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Growing up I was always encouraged by my parents to read as much as possible, and I still find it difficult to accept when my own children, particularly my daughter, tell me that reading is boring. I think the first book that I loved and read over and over again was, The Cricket in Times Square, written by George Selden with lovely drawings by Garth Williams. The story is about a Cricket named Chester from Connecticut, who ends up on a New York bound train, and then ends up on the subway and finds himself lost in Times Square station. He then goes on to make friends with a cat called Harry and a mouse called Tucker, after being discovered by a boy called Mario, whose parents run a financially failing newstand. After a couple of mishaps, Mario’s mother wants Chester gone but he saves himself by chirping her favourite song, and it turns out that Chester has a perfect ear for music and can chirp any piece of music or opera after hearing it once. It is a charming story with a fairly sad ending which I won’t go into here.

In my teenage years I did tend to drift away from reading for a bit, distracted as I was by girls and football, and although I did read I tended to stick with non-fiction books on football. So although my next book is a non-fiction book that is about football, it also went on to be made in to a film and a stage play. Fever Pitch, by Nick Hornby is the story of one man’s life told in a series of football matches (mostly Arsenal) and we follow Mr. Hornby on his journey through his parents divorce, his first love, work and career etc, all tied in with the effect that being an obsessive football fan has on all of his relationships and friendships and his career. A riveting read and one that I read in little more than a day, plus it led me back into reading fiction when Nick brought out his next books, High fidelity and About A Boy.

In 2002 I began an English Literature A-level course run in the evenings by my local college, and the first set book we had to read was, Regeneration written in 1991 by Pat Barker. It tells the harrowing stories of injured British officers of World War I, being treated  for shell-shock at Craiglockhart hospital in Scotland. It is based on true accounts and some of the more famous inmates included the war poets Siegfried Sassoon and Wilfred Owen although the story is fiction, it is fiction based on fact which is the kind of story I like as it adds authenticity. The book deals with many themes, such as madness, masculinity, homosexuality and the futility of war. The book is the first in a trilogy and it was followed by The Eye in the Door, and The Ghost Road, which won the Booker Prize in 1995.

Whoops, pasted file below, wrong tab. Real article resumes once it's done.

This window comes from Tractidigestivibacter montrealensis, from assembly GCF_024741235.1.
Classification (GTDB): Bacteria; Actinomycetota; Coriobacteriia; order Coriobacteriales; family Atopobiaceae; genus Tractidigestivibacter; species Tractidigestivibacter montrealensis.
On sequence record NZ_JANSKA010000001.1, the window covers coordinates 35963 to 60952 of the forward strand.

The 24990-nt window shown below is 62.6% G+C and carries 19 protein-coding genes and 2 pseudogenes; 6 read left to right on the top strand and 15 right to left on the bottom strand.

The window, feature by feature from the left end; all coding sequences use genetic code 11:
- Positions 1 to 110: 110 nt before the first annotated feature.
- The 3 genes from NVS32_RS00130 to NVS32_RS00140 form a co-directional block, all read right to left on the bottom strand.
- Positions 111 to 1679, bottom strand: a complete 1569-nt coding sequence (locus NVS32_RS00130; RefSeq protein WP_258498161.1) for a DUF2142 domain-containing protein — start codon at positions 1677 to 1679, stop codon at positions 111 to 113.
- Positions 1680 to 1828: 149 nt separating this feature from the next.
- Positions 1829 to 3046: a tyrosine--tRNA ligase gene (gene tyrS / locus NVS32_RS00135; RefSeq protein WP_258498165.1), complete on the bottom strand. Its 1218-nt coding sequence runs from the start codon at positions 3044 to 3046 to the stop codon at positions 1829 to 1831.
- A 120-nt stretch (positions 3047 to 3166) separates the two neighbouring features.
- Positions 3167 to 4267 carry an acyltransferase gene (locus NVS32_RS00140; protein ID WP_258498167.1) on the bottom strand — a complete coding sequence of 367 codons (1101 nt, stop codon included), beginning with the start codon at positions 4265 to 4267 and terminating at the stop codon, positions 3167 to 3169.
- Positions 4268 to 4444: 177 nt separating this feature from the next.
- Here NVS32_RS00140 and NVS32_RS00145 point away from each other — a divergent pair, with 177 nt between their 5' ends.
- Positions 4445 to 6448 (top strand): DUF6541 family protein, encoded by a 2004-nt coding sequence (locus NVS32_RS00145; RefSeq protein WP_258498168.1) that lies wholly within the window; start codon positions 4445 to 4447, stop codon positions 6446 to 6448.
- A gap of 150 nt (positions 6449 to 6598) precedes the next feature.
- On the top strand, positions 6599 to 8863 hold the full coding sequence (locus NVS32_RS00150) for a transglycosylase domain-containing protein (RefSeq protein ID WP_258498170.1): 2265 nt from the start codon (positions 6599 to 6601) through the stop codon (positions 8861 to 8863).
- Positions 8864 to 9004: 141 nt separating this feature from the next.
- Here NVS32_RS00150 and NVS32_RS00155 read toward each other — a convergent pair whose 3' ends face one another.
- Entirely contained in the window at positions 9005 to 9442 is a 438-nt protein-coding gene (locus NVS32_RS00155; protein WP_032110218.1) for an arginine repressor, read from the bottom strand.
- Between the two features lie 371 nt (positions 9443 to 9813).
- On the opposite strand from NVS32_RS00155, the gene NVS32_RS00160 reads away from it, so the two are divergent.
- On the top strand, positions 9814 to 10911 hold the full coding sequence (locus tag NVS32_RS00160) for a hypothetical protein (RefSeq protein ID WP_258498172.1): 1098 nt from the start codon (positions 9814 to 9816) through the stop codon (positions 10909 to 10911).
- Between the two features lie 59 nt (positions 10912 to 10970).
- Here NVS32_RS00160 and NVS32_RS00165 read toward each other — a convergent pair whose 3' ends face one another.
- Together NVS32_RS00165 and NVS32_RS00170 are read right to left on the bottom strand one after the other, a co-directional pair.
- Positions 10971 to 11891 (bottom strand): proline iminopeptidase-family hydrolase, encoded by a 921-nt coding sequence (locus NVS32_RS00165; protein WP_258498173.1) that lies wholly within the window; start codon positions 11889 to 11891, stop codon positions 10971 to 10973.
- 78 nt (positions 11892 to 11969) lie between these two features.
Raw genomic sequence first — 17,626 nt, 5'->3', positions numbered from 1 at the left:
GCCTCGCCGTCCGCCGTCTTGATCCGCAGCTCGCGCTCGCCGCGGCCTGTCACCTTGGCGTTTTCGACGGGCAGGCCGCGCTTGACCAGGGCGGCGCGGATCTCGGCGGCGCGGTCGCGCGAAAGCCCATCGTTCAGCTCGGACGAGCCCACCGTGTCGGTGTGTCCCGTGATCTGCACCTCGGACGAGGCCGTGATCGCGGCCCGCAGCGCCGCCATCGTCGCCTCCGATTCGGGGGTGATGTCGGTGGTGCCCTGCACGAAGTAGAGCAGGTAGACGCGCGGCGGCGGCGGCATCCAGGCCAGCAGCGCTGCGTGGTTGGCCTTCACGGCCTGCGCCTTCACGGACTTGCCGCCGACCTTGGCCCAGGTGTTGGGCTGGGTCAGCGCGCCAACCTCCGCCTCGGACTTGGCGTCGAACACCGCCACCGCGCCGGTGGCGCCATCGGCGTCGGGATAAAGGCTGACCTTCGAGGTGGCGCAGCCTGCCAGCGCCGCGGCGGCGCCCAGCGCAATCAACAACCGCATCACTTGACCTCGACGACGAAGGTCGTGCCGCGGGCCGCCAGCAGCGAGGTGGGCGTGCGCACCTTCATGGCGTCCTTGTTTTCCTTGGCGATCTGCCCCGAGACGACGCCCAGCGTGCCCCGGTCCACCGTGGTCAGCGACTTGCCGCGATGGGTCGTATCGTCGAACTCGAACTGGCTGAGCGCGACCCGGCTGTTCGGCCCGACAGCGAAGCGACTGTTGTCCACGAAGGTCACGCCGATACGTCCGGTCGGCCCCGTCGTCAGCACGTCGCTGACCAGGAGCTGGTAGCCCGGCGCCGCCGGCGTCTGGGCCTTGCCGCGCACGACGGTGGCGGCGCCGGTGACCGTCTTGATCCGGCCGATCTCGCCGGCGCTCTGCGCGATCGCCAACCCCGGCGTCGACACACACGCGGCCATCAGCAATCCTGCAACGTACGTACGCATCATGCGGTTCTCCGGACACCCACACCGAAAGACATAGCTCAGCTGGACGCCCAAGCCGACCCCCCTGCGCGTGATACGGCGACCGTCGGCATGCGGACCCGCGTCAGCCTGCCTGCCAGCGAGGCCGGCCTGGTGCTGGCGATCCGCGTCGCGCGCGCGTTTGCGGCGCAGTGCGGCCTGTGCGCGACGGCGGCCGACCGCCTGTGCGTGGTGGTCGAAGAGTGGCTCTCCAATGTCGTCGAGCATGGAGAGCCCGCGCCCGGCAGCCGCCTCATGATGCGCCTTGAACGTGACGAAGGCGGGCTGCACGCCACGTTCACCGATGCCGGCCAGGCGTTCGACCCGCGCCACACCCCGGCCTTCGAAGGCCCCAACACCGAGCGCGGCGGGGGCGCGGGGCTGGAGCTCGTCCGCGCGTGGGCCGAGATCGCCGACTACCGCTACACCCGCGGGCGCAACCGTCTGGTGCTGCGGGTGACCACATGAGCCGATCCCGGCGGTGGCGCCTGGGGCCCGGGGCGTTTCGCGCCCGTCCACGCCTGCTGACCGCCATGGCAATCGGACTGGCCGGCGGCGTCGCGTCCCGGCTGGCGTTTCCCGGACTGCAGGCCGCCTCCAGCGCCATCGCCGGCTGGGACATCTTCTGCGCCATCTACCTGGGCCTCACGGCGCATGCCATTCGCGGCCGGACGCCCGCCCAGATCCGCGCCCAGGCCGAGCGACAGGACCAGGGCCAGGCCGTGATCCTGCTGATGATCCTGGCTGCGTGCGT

Now that my love of works of fiction based on fact had begun I had to wait a couple more years to read another one that had an effect on me. That book was The Damned United, by David Peace and tells the story of football manager and self-proclaimed big head, Brian Clough and his brief 44 day tenure as manager of Leeds United. As manager of Derby County, Cloughie was one of the most vocal of all of Leeds United’s critics, and he was never far away from giving out a controversial quote or ten on the subject of Leeds United and their then manager Don Revie. When Revie left to take over the England managers job, the surprise choice of the Leeds United board for their new manager was Brian Clough. This book is fiction and is written totally from the point of view of Brian Clough, it later spawned a film adaptation that was not particularly true to the book and was slated by Clough’s widow, and family.

My last choice is the book that got me interested in a whole new genre, and that is travel writing, The book, Three Men in a Float, tells the story of three guys who one day decide to buy an old second-hand milk float off Ebay and travel across England from Lowestoft to Lands End and the people they meet on the way. The chapters are told from two of the travellers so each chapter is fresh and has a different prospective.

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